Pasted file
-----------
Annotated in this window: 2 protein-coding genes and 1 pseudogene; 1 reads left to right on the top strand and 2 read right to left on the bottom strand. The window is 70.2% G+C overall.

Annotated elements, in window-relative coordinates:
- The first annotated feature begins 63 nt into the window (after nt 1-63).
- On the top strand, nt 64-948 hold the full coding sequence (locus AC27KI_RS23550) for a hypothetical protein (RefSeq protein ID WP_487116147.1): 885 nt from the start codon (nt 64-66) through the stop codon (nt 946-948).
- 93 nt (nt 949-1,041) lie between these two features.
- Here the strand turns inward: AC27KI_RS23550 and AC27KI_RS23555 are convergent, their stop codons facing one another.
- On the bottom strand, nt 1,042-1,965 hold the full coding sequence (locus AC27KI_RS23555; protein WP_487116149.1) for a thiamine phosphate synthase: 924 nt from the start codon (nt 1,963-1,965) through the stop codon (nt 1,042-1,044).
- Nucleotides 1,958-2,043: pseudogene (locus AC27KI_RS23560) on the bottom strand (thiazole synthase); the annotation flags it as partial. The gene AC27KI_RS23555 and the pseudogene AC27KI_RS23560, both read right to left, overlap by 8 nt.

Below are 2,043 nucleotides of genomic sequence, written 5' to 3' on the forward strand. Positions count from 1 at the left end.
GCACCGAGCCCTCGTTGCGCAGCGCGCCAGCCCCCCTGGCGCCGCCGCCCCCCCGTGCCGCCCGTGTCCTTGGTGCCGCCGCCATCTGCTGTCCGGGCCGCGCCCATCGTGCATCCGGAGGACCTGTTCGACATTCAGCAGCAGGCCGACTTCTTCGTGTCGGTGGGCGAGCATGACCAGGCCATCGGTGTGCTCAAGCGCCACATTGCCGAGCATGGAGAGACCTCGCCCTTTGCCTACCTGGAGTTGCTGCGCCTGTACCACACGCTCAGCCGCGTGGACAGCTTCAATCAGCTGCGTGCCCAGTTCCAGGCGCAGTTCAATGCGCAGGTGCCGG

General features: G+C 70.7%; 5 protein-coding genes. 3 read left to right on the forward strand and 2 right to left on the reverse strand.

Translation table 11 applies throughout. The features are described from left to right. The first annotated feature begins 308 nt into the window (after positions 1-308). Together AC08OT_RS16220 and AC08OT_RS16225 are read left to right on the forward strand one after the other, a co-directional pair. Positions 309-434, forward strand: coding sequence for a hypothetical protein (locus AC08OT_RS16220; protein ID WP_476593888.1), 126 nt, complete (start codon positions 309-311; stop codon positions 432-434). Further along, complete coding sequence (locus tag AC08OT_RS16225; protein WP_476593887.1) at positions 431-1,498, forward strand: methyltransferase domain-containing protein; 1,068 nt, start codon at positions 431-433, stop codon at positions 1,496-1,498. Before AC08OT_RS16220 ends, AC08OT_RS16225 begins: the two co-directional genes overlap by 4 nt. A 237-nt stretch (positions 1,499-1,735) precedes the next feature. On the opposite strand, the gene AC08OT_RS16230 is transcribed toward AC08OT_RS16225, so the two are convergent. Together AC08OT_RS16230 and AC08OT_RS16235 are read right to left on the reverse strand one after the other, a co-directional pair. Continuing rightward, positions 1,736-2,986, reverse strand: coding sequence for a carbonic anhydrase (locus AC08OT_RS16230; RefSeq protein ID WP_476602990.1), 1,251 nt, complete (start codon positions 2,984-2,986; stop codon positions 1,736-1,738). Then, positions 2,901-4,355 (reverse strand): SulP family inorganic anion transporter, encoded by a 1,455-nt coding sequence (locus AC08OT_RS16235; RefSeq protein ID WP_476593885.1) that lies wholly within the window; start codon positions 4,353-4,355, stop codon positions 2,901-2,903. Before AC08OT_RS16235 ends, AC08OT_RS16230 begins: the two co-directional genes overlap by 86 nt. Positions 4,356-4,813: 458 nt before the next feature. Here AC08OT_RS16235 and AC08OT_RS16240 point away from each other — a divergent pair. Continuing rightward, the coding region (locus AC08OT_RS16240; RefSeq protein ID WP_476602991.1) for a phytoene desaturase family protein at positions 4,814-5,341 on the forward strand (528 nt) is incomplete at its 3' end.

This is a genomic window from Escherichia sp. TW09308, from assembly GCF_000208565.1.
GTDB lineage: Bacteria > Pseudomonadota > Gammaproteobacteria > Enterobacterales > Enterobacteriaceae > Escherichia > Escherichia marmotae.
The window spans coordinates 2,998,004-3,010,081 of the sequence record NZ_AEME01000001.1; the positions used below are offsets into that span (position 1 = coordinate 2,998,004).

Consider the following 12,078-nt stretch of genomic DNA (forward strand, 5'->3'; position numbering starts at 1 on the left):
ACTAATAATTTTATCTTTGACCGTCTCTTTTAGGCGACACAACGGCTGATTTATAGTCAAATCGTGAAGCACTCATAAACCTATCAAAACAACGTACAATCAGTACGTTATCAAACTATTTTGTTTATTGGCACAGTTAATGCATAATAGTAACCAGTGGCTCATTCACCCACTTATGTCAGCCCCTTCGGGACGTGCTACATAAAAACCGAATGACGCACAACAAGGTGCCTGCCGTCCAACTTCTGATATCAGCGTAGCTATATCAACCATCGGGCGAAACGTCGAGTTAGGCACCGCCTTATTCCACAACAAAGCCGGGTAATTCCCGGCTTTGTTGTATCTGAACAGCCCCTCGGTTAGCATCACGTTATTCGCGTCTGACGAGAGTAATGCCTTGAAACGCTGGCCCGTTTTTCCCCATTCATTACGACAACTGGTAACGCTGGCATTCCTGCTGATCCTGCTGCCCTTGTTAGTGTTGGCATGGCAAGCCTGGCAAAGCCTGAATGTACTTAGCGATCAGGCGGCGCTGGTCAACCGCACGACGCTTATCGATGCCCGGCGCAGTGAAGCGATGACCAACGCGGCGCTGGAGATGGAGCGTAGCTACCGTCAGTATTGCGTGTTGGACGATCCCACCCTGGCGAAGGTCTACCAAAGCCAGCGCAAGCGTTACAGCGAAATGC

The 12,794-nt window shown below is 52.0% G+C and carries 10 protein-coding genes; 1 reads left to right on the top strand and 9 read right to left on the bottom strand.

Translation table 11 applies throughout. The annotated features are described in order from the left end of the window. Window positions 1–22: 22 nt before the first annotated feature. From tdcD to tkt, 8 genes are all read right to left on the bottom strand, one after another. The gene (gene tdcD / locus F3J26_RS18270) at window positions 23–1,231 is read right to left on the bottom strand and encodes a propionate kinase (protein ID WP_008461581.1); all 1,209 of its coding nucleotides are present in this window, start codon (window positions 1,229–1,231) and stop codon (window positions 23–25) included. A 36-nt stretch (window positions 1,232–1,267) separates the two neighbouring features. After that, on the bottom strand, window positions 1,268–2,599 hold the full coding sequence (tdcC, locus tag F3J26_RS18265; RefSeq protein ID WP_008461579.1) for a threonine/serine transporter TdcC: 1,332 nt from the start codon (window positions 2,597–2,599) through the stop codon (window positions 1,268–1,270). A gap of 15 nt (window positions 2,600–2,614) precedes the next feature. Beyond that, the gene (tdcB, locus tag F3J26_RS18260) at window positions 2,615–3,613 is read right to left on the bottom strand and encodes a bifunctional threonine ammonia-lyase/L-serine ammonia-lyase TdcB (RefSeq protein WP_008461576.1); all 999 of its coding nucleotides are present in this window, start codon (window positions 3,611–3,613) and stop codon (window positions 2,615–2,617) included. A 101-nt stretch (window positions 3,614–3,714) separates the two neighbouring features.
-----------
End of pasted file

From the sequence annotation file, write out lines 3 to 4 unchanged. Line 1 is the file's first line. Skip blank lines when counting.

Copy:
- The first annotated feature begins 63 nt into the window (after nt 1-63).
- On the top strand, nt 64-948 hold the full coding sequence (locus AC27KI_RS23550) for a hypothetical protein (RefSeq protein ID WP_487116147.1): 885 nt from the start codon (nt 64-66) through the stop codon (nt 946-948).